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Osteoporos Int. 2017 Feb 6. doi: 10.1007/s00198-017-3909-3. [Epub ahead of print]

Worldwide prevalence and incidence of osteoporotic vertebral fractures.

Author information

  • 1Calcium Metabolism and Osteoporosis Program, WHO Collaborating Center for Metabolic Bone Disorders, Division of Endocrinology and Metabolism, American University of Beirut Medical Center, Bliss Street, Beirut, 113-6044, Lebanon.
  • 2Department of Epidemiology, Graduate School of Public Health, University of Pittsburgh, Pittsburgh, PA, USA.
  • 3Barnabas Health Osteoporosis Center, Livingston, NJ, USA.
  • 4Calcium Metabolism and Osteoporosis Program, WHO Collaborating Center for Metabolic Bone Disorders, Division of Endocrinology and Metabolism, American University of Beirut Medical Center, Bliss Street, Beirut, 113-6044, Lebanon. gf01@aub.edu.lb.

Abstract

We investigated the prevalence and incidence of vertebral fractures worldwide. We used a systematic Medline search current to 2015 and updated as per authors' libraries. A total of 62 articles of fair to good quality and comparable methods for vertebral fracture identification were considered. The prevalence of morphometric vertebral fractures in European women is highest in Scandinavia (26%) and lowest in Eastern Europe (18%). Prevalence rates in North America (NA) for White women ≥50 are 20-24%, with a White/Black ratio of 1.6. Rates in women ≥50 years in Latin America are overall lower than Europe and NA (11-19%). In Asia, rates in women above ≥65 are highest in Japan (24%), lowest in Indonesia (9%), and in the Middle East, Lebanon, rates are 20%. The highest-lowest ratio between countries, within and across continents, varied from 1.4-2.6. Incidence data is less abundant and more heterogeneous. Age-standardized rates in studies combining hospitalized and ambulatory vertebral fractures are highest in South Korea, USA, and Hong Kong and lowest in the UK. Neither a North-South gradient nor a relation to urbanization is evident. Conversely, the incidence of hospitalized vertebral fractures in European patients ≥50 shows a North-South gradient with 3-3.7-fold variability. In the USA, rates in Whites are approximately 4-fold higher than in Blacks. Vertebral fractures variation worldwide is lower than observed with hip fractures, and some of highest rates are unexpectedly from Asia. Better quality representative studies are needed. We investigate the occurrence of vertebral fractures, worldwide, using published data current until the present. Worldwide, the variation in vertebral fractures is lower than observed for hip fractures. Some of the highest rates are from North America and unexpectedly Asia. The highest-lowest ratio between countries, within and across continents, varied from 1.4-2.6. Better quality representative data is needed.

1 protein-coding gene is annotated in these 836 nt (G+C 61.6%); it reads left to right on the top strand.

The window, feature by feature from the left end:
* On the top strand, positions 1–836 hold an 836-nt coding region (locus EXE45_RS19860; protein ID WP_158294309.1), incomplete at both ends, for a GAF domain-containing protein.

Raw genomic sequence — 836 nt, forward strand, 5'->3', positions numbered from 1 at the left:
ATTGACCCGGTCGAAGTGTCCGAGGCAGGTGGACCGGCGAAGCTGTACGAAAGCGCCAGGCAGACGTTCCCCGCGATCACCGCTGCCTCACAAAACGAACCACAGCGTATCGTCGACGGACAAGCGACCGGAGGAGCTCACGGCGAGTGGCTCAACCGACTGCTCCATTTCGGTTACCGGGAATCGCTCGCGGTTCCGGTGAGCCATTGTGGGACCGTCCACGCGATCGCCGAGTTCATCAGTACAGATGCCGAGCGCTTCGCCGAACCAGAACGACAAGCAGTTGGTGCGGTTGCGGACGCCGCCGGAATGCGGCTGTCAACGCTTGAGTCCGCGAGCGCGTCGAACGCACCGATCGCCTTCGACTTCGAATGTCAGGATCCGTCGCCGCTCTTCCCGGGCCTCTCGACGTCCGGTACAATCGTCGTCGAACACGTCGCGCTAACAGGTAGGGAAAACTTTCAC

KEYWORDS:

Ethnicities; Incidence; Prevalence; Variation; Vertebral fractures; Worldwide

PMID:
28168409
DOI:
10.1007/s00198-017-3909-3
[PubMed - as supplied by publisher]

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